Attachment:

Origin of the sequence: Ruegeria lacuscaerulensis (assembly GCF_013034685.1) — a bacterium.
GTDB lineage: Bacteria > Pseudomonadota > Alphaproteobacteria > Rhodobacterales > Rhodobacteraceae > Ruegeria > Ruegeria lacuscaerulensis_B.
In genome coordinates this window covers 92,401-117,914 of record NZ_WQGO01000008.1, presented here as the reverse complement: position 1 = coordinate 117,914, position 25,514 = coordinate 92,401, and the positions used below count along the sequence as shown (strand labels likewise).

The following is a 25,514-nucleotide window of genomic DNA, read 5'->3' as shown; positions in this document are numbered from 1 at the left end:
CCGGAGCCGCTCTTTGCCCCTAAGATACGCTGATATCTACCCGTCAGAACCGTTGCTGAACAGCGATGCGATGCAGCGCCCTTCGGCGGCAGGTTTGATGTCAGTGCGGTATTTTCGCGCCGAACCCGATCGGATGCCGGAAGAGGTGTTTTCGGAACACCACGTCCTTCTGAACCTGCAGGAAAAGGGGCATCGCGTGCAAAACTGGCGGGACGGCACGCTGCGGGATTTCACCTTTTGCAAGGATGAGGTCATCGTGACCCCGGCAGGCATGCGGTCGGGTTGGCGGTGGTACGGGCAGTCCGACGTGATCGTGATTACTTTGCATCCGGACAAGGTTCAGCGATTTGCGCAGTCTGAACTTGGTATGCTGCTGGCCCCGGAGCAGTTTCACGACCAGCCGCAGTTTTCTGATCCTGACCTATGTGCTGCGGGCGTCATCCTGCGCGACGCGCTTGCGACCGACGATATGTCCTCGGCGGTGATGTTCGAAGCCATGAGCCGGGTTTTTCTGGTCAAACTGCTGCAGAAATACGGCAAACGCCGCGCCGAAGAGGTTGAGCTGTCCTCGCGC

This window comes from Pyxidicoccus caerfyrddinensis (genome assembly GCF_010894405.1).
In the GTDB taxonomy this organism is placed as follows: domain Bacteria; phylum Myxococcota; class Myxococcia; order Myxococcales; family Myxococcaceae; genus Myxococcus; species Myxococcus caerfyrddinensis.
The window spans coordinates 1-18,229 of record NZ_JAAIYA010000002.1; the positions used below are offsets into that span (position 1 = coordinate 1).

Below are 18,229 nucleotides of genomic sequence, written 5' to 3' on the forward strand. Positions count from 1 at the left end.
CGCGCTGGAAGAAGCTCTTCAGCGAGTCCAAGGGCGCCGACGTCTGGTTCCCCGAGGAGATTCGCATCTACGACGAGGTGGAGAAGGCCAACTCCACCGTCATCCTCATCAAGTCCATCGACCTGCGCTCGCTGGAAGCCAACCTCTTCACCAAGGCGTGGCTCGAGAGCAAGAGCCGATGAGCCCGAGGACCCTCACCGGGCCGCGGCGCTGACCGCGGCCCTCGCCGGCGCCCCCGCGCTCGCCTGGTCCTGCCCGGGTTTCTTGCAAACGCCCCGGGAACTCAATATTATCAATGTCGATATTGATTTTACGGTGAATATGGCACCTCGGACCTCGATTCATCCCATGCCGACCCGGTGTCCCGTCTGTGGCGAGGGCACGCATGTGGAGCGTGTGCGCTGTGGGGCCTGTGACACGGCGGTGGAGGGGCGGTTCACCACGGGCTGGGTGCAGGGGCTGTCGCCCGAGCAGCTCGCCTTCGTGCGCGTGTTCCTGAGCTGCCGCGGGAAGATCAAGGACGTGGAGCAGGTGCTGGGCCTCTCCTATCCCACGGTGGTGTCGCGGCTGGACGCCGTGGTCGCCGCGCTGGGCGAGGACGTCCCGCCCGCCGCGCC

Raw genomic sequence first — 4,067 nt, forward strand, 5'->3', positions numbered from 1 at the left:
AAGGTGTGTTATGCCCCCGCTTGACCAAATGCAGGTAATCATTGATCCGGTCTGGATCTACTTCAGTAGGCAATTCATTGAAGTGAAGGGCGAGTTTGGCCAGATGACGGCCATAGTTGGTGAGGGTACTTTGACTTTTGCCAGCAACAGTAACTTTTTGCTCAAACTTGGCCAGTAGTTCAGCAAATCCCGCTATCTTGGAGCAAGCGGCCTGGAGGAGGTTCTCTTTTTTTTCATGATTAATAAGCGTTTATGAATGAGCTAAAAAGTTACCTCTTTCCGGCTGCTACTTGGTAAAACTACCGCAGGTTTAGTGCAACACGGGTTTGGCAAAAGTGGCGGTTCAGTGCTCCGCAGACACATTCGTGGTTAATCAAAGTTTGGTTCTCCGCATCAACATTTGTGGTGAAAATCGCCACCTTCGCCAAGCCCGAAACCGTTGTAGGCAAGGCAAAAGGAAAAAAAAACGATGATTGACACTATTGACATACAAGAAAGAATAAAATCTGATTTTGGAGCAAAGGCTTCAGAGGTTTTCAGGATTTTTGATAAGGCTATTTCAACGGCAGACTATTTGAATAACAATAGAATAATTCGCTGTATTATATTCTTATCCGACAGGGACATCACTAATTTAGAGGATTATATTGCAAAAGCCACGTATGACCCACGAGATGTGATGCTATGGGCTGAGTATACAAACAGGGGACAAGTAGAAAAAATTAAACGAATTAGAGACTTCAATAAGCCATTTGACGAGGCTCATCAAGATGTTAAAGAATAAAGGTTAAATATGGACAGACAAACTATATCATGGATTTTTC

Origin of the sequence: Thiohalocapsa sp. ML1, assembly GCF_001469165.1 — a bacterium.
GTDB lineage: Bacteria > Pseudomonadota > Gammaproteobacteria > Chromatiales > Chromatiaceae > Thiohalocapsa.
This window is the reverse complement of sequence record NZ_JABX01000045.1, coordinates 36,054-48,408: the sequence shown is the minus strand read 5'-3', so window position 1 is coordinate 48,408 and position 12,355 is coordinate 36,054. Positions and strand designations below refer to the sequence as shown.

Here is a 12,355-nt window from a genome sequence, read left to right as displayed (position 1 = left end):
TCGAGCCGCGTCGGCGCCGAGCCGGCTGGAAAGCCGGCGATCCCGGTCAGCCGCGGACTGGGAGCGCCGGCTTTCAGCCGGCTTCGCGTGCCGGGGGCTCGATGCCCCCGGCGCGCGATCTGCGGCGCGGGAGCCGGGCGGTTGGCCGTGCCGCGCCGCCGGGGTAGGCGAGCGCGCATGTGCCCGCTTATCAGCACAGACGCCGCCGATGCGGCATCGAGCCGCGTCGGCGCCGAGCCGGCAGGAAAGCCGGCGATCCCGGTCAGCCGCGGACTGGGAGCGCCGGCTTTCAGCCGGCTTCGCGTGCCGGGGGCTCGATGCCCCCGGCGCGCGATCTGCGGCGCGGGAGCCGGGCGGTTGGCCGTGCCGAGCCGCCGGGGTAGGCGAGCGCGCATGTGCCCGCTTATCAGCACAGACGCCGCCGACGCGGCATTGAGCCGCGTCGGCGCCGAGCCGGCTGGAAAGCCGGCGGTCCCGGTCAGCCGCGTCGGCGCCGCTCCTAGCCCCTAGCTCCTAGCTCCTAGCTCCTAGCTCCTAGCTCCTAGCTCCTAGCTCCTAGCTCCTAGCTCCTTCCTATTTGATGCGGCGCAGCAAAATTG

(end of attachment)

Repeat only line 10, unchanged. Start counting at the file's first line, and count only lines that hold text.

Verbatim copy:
CGCGCTGGAAGAAGCTCTTCAGCGAGTCCAAGGGCGCCGACGTCTGGTTCCCCGAGGAGATTCGCATCTACGACGAGGTGGAGAAGGCCAACTCCACCGTCATCCTCATCAAGTCCATCGACCTGCGCTCGCTGGAAGCCAACCTCTTCACCAAGGCGTGGCTCGAGAGCAAGAGCCGATGAGCCCGAGGACCCTCACCGGGCCGCGGCGCTGACCGCGGCCCTCGCCGGCGCCCCCGCGCTCGCCTGGTCCTGCCCGGGTTTCTTGCAAACGCCCCGGGAACTCAATATTATCAATGTCGATATTGATTTTACGGTGAATATGGCACCTCGGACCTCGATTCATCCCATGCCGACCCGGTGTCCCGTCTGTGGCGAGGGCACGCATGTGGAGCGTGTGCGCTGTGGGGCCTGTGACACGGCGGTGGAGGGGCGGTTCACCACGGGCTGGGTGCAGGGGCTGTCGCCCGAGCAGCTCGCCTTCGTGCGCGTGTTCCTGAGCTGCCGCGGGAAGATCAAGGACGTGGAGCAGGTGCTGGGCCTCTCCTATCCCACGGTGGTGTCGCGGCTGGACGCCGTGGTCGCCGCGCTGGGCGAGGACGTCCCGCCCGCCGCGCC